The correct resume format is the first step towards a winning resume
by Stephen Baker
You are reading this article because you are really bored or you find yourself in the job market. Either way, I am glad that you stopped by. The truth about resumes is that they are truly boring, but I am here to help. Let us start with format because that is the one question everyone asks me about. In order of appearance on your resume, starting from the top:
- Professional Profile: (You have three seconds, so make it count. Only two to three sentences should be included. Here is my example - pardon the techie slant.) "During my fifteen years in the I.T. industry, I have learned to make decisions based on a combination of reason and practical experience. As demonstrated by my resume, I am a progressive IT leader who has succeeded by a solid business and IT acumen, refined customer management skills, persuasive public speaking, and team development."
- Specialties: (This section should align with the job you are applying for.) Global Customer Service Delivery, Application Service Delivery, Management of Application Development and Infrastructure Deployment Teams, and Global IT Operations
- Work History: There are two parts to every job: Accomplishments and Duties. You need both to get that next job. For accomplishments, list at least two. You accomplished something. It's time to list it. Use action verbs to start each sentence. Here are some examples: Led, Developed, Created, Organized, Monitored, Resolved, Earned. For duties, list at least five. This should describe what you did or do on a daily basis.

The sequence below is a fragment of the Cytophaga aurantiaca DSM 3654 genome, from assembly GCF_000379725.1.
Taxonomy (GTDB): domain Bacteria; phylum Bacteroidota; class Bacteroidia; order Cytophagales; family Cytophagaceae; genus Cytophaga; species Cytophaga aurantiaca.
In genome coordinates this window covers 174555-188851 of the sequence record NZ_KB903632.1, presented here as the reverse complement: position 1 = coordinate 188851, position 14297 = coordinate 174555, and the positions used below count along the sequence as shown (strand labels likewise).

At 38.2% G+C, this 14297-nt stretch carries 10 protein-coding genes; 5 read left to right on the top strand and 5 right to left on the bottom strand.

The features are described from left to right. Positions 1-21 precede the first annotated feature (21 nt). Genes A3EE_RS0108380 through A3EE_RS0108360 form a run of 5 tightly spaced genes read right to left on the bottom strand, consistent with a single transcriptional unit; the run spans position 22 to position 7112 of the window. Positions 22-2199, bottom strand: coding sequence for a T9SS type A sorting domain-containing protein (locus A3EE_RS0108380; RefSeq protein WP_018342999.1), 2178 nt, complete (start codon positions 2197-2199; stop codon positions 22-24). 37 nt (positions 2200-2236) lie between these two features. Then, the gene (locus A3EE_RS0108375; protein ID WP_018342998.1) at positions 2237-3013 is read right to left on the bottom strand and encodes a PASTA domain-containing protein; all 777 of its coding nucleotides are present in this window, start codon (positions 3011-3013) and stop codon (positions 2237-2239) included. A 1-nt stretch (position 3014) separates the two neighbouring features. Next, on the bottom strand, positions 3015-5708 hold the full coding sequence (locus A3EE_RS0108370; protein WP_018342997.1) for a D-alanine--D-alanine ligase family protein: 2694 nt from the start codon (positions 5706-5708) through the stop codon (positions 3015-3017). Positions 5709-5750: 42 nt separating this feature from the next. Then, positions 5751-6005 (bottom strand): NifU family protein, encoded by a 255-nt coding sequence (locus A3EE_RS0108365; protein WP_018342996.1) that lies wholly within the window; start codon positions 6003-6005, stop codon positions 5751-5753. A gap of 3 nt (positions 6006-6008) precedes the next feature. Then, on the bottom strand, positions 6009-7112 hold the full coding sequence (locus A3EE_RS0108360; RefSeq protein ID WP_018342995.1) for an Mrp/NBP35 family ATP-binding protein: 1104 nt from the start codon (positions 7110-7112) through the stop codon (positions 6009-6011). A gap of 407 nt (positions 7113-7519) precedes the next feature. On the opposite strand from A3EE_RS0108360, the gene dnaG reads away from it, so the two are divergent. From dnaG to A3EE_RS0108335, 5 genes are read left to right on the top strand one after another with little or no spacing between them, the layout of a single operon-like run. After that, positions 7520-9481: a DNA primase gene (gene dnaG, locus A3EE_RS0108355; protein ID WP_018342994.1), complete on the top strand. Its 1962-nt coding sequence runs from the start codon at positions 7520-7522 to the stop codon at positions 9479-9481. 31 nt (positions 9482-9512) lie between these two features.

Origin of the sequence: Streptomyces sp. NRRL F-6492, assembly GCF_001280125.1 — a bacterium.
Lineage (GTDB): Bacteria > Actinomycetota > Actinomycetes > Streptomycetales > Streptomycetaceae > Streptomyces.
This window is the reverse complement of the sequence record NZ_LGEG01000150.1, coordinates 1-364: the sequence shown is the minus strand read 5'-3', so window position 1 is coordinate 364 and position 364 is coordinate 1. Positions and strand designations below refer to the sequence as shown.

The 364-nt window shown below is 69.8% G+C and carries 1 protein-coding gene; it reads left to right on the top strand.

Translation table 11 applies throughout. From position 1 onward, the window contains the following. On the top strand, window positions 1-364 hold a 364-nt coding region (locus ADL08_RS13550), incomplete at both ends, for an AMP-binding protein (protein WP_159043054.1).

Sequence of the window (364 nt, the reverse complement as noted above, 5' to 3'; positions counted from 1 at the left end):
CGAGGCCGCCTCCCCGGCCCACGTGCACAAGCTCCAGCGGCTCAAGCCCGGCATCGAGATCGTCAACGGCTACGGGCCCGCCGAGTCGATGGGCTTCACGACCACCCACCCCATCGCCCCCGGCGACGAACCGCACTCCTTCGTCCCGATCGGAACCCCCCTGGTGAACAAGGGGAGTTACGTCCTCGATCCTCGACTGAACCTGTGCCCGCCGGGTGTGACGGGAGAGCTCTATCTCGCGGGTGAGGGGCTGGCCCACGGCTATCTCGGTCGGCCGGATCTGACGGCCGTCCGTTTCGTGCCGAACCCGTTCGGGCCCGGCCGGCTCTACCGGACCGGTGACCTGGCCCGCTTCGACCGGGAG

- Professional Development and Certifications: Place any seminar, corporate training, course, experience, and certification that supports the job you are applying for.
Additional format guidance:
- Center each section title in the middle of the page. (If you are using a template, please disregard. Be sure to follow steps 2, 3, and 4.)
- Use no funky fonts. Stay with Times New Roman or Arial. Stick with 12 Font size.
- Please use no funky colors. Use black and white only.
- Select "words" from their job description and use them in your resume. There may be a chance that they are using a resume scanner. This may just increase your chance of getting a human to look at your piece of paper.
- Any other format guidelines are up to you. Just keep it simple.
Stephen Baker is a Program Director with 15 years of experience in the Fortune500. Over the years, he has been on both sides of the job hunt and offers straight advice on improving one's chances with getting that first interview. You can find more of Stephen's work at The Topeka Examiner.
If you have a resume question, please send it to Stephen here. He can't promise to answer all individually, but many will appear in future Dollar Stretcher issues.
Take the Next Step
- Concerned that you could be laid off? Take control of your circumstances by checking out our page on layoffs
Share your thoughts about this article with the editor: Click Here
Trending on TDS
- Tools for reaching your goals Slideshow
- 4 ways to profit from a gift card you don't want
- Natural flea prevention
- Don't overspend on your wedding
- 8 ways to scam-proof your next vacation home rental
- Tips for profitable yard sale presentation
- Rent a garden plot
- Using lemons for your health and cleaning
- Garage Sales 101
- Taking professional quality photos with your cellphone
- Savings for singles
- 10 easy ways to get organized
- What's on sale in March
- 5 types of freebies you can snag today
- What you shouldn't (and should) buy in March
- 5 dental scams that can put the bite on you
- Money-saving secrets of the rich and frugal
- 5 cheap -- or even free -- ways to exercise